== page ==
Publication: Monitor Volume: 8 Issue: 56

As recent events have made clear, however, the awkwardness in Russian-Japanese relations was only beginning. Ties between the two countries took another hit earlier this year when a powerful Japanese lawmaker, Muneo Suzuki, became embroiled in a series of scandals that have rocked the Koizumi government and led Suzuki to retire in disgrace on March 15 from Japan’s ruling Liberal Democratic Party. Relations with Russia have been affected because, according to Japanese accounts, Suzuki’s transgressions included corruption and misdeeds in his management of a number of government-funded development projects on Kunashir, one of the four disputed Kuril Islands. Of perhaps greater importance, Suzuki also had deep ties to the Foreign Ministry and was reportedly a long-time influential player in Japan’s relations with Russia. According to several accounts, he may also have served in this capacity as an initiator of the two-track approach to the Kuril Islands territorial dispute that Tanaka ultimately rejected. Indeed, according to one Japanese newspaper account, the Japanese government’s recent decision to abandon the two-track approach was made in part precisely to distance the Liberal Democratic Party from Suzuki, who media reports say is Japan’s most unpopular politician.

But Suzuki’s murky role in Russian-Japanese relations generally and the territorial dispute negotiations more specifically has not been the only reason that Tokyo has chosen to rethink its policies in the latter area. An equally compelling cause is that Russia has itself chosen recently to reject any interest in the two-track approach. This was made public on March 13 by Foreign Minister Igor Ivanov in testimony before the lower house of Russia’s parliament, the State Duma. Ivanov’s statements on that occasion appear to have been a response, in large part, to a series of leaks from the Japanese side alleging that Ivanov had indicated Moscow’s consent to pursuing the two-track approach during his visit to Tokyo in February. Those leaks, which suggested that the Kremlin was prepared to give away the smaller islands of Shikotan and the Habomai and to negotiate the return of the two larger islands–Kunashir and Iturup–to the Japanese, appear to have angered Moscow in part because they violated an agreement that the territorial dispute negotiations were to be kept secret. At the same time, the leaks have helped to energize nationalist and other groups in Russia that categorically oppose making any territorial concessions to Japan. It was against that background that Ivanov publicly reassured lawmakers that the government was involved in no secret negotiations with the Japanese over the disputed islands.

Ivanov’s rejection of the two-track approach was reportedly conveyed to the Japanese side directly by Russian Deputy Foreign Minister Aleksandr Losyukov during a meeting of senior diplomatic personnel from the two countries held in Moscow on March 15. According to a Japanese news source, a member of the Japanese delegation at those talks–Deputy Foreign Minister Toshiyuki Takano–used the meeting to officially acknowledge the Russian position. That appeared to end, at least for the time being, public Japanese claims that Moscow had indeed agreed to pursue the two-track approach.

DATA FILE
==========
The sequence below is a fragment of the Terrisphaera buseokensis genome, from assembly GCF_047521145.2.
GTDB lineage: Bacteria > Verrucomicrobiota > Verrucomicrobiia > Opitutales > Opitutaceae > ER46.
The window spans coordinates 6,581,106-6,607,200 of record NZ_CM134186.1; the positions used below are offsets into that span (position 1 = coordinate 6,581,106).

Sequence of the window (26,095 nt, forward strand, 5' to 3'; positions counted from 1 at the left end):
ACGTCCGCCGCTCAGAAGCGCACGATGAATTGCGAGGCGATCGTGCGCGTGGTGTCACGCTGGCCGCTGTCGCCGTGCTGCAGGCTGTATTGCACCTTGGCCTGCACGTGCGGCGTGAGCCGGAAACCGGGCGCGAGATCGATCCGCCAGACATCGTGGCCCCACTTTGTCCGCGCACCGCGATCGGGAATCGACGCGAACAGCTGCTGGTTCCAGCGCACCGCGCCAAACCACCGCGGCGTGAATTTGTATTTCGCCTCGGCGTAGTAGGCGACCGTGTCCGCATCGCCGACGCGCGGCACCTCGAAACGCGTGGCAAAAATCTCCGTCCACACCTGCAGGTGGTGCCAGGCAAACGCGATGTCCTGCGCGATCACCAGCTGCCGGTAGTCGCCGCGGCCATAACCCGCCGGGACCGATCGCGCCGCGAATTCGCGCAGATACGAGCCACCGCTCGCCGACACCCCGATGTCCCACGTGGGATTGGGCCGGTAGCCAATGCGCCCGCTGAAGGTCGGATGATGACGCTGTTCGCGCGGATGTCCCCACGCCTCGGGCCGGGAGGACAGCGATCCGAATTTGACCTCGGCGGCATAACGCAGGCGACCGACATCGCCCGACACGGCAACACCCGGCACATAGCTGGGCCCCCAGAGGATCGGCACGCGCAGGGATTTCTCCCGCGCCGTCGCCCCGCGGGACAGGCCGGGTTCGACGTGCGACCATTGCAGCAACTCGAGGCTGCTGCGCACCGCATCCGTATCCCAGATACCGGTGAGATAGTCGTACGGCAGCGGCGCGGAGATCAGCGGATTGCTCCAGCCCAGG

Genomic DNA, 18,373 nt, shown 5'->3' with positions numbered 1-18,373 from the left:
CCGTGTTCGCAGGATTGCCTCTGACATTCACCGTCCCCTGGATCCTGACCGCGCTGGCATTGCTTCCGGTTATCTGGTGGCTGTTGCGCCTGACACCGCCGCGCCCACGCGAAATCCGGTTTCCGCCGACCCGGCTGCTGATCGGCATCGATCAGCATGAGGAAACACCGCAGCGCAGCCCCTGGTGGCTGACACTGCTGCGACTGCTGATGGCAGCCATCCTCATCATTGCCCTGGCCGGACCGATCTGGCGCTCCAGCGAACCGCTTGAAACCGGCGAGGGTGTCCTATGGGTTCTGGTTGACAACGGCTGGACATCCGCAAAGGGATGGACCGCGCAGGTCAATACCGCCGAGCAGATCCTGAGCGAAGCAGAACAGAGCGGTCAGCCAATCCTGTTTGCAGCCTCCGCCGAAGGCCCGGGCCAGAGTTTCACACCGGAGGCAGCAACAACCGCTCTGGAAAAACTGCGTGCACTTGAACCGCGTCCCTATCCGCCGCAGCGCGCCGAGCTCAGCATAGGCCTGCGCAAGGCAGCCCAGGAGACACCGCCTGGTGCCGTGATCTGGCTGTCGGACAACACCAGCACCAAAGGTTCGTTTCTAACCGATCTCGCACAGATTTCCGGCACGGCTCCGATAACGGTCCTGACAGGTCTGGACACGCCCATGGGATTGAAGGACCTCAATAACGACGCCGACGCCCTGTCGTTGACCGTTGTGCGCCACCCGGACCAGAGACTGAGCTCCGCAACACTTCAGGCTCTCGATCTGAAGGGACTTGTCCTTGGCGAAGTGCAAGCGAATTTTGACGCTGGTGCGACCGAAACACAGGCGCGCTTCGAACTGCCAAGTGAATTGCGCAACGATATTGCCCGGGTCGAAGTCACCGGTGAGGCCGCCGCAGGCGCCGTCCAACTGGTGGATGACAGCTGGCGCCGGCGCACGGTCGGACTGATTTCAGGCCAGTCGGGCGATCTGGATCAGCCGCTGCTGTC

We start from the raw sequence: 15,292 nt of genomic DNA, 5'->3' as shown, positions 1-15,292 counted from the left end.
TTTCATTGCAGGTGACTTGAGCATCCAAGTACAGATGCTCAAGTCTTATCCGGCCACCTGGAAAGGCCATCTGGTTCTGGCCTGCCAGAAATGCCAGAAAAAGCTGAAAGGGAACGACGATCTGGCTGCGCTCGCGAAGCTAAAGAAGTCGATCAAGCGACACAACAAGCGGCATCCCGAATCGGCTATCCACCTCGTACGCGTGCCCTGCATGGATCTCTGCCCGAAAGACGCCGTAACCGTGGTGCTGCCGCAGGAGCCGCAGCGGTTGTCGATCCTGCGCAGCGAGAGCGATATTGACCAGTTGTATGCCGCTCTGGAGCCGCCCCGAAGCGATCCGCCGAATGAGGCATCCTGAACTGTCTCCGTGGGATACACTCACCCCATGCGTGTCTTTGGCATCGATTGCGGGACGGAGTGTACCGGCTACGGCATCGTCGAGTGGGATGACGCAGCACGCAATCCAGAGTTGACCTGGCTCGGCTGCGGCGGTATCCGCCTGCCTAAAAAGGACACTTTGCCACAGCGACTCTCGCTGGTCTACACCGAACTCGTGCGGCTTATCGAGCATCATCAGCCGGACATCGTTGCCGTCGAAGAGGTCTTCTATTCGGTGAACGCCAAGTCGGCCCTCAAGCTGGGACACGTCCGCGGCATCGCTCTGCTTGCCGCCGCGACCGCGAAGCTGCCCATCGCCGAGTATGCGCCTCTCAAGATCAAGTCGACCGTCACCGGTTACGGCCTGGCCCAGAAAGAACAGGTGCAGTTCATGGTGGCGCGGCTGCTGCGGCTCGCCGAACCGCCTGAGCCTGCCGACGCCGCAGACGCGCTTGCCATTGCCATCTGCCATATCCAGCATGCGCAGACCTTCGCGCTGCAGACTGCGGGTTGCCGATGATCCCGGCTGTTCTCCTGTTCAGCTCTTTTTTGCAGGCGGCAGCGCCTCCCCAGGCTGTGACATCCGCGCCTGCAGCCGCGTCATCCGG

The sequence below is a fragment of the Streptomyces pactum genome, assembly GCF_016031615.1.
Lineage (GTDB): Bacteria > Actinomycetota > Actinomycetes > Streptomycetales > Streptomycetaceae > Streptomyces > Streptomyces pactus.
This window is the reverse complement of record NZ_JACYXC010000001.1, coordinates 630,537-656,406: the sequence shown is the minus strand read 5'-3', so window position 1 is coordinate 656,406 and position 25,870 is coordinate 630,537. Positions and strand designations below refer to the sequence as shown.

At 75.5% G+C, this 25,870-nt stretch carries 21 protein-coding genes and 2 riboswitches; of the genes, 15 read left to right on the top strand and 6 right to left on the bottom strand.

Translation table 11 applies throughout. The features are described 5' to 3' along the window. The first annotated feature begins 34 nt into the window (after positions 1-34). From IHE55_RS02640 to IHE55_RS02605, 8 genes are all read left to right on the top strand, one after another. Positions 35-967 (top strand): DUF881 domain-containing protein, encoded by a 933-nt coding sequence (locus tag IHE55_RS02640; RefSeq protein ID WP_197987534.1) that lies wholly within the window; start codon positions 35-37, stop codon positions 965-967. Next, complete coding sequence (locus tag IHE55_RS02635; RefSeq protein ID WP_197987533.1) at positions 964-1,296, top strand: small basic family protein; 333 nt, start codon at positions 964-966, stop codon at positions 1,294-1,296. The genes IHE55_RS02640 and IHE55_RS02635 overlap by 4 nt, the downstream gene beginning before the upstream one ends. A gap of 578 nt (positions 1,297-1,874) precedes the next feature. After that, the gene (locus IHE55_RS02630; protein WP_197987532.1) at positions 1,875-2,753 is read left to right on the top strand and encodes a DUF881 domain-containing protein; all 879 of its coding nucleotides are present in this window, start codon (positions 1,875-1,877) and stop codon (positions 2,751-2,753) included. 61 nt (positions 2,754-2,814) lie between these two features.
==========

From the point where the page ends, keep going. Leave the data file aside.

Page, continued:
But the issue did not die there. On March 18 the Russian State Duma approved a resolution urging President Vladimir Putin to abandon negotiations with Japan on the Kuril Islands issue altogether and to seek, not a peace treaty that would formally end World War II, but simply a friendship and cooperation treaty with Tokyo. “Territorial concessions by Russia are unacceptable and the treaty should confirm only the existing border between Russia and Japan,” the resolution stated. It also argued that “Russia and Japan made peace in 1956 and there is no need for an additional treaty.” In recommending that Russia cease acknowledging the existence of any territorial dispute with Japan, several Russian lawmakers were also quoted as saying that the Kremlin should adopt firmer policies with respect to the Kuril Islands. Indeed, one even called for the termination of a 1998 agreement giving Japanese boats the right to fish in the waters off the islands, arguing that it infringes on the rights of Russian fishermen. The 1998 fishing accord is one of the few concrete agreements to come out of the warming in relations over the past several years.

Against this background, it is unclear where Japanese-Russian relations will go from here. The Russian Foreign Ministry has announced that it intends to continue talks on the territorial and peace treaty issues as before with Tokyo, the State Duma resolution notwithstanding. Japanese Foreign Minister Kawaguchi likewise was quoted yesterday as saying that the Duma resolution is nonbinding and that she does not believe it represents the views of the Russian government. The Duma action does nonetheless reflect a new politicization of the islands dispute, and its approval suggests that the Russian government will likewise have less room to maneuver in its talks with Tokyo. Public rallies against the making of territorial concessions to Japan, which took place in Russia’s far eastern Sakhalin region this week, also demonstrated the difficulties that the Kremlin may face in this area. The Japanese government, meanwhile, apparently intends to rethink its approach to the territorial dispute. But given Koizumi’s growing political weakness, it will be difficult for Tokyo to take any position other than one that insists on a return of all four islands. And that suggests that, barring an unexpected turnaround of some sort in Moscow or Tokyo, Japanese and Russian negotiators may face some trying days in the months ahead (VOA, March 13; Japan Times, Asahi Shimbun, March 5, 15; NTV, March 15; Yomiuri Shimbun, March 16-17; Dawn, March 16; AFP, March 15, 18; Interfax, March 15, 18; Kyodo, March 13, 19).